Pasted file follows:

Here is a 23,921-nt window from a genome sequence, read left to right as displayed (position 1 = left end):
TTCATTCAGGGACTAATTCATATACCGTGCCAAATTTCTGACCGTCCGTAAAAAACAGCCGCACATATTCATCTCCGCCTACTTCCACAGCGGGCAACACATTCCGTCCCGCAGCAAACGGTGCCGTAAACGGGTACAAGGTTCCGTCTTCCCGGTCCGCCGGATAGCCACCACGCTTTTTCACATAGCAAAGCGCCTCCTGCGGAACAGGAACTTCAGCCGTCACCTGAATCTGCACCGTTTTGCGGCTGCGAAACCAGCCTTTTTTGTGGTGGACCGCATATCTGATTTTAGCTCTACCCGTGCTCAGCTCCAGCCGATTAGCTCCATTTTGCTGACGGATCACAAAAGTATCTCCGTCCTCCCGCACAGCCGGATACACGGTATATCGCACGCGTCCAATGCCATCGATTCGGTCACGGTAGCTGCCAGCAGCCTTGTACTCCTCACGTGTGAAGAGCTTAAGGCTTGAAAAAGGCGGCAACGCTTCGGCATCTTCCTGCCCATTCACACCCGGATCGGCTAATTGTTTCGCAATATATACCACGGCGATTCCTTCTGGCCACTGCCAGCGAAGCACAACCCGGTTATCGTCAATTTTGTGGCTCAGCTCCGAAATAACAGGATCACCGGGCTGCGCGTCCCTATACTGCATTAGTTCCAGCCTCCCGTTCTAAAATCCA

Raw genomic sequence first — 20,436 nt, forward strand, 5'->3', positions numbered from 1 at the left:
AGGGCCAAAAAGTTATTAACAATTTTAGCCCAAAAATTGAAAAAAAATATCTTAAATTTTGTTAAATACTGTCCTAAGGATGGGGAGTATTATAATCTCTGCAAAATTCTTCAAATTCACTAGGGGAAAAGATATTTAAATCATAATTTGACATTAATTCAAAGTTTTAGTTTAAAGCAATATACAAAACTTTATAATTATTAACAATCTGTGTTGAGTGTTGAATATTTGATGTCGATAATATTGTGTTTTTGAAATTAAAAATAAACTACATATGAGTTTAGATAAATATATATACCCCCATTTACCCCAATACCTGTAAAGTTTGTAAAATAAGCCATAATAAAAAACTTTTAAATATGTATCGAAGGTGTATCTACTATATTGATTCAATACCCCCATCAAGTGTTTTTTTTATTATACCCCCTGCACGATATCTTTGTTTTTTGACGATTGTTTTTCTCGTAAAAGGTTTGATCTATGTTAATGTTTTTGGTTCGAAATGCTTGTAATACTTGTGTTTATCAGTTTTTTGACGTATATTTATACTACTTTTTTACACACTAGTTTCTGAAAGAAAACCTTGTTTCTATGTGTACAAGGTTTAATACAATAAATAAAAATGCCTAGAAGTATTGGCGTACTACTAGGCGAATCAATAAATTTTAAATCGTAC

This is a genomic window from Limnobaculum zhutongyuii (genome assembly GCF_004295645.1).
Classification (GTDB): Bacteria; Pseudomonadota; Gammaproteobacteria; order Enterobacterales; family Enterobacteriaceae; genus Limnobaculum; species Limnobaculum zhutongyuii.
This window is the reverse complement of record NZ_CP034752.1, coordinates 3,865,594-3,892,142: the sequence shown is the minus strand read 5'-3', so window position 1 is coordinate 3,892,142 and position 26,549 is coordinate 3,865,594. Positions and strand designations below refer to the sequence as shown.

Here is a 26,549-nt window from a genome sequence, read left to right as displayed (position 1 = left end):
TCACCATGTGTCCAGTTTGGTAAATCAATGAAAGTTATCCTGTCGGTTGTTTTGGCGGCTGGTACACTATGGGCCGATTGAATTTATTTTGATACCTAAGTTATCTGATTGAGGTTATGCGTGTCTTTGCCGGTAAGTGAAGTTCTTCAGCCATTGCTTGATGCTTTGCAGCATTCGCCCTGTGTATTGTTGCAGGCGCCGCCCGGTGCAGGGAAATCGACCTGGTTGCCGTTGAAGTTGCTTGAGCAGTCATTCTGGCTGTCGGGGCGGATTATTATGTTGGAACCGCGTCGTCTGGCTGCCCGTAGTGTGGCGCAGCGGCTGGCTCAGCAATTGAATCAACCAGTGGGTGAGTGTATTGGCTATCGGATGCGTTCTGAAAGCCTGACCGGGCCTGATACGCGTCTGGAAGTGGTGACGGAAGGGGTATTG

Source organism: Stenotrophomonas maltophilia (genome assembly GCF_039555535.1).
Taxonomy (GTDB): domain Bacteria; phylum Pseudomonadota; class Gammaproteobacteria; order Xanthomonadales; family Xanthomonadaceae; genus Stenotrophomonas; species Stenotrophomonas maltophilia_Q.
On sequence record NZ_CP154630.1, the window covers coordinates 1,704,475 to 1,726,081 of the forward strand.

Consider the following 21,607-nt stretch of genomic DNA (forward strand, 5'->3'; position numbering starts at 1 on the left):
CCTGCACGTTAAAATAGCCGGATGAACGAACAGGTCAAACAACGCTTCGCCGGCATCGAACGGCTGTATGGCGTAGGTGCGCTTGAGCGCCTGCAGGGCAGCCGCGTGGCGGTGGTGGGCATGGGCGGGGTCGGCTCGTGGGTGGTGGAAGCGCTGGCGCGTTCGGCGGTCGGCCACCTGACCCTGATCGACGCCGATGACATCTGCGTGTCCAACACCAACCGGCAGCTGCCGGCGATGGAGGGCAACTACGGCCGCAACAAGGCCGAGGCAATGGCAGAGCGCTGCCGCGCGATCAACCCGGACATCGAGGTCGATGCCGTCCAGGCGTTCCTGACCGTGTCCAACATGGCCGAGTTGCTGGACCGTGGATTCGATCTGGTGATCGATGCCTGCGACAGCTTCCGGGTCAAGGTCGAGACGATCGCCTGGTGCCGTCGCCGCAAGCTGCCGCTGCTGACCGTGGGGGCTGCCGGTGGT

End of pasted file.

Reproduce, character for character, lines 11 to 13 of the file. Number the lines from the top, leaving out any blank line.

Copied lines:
Taxonomy (GTDB): domain Bacteria; phylum Pseudomonadota; class Gammaproteobacteria; order Xanthomonadales; family Xanthomonadaceae; genus Stenotrophomonas; species Stenotrophomonas maltophilia_Q.
On sequence record NZ_CP154630.1, the window covers coordinates 1,704,475 to 1,726,081 of the forward strand.

Consider the following 21,607-nt stretch of genomic DNA (forward strand, 5'->3'; position numbering starts at 1 on the left):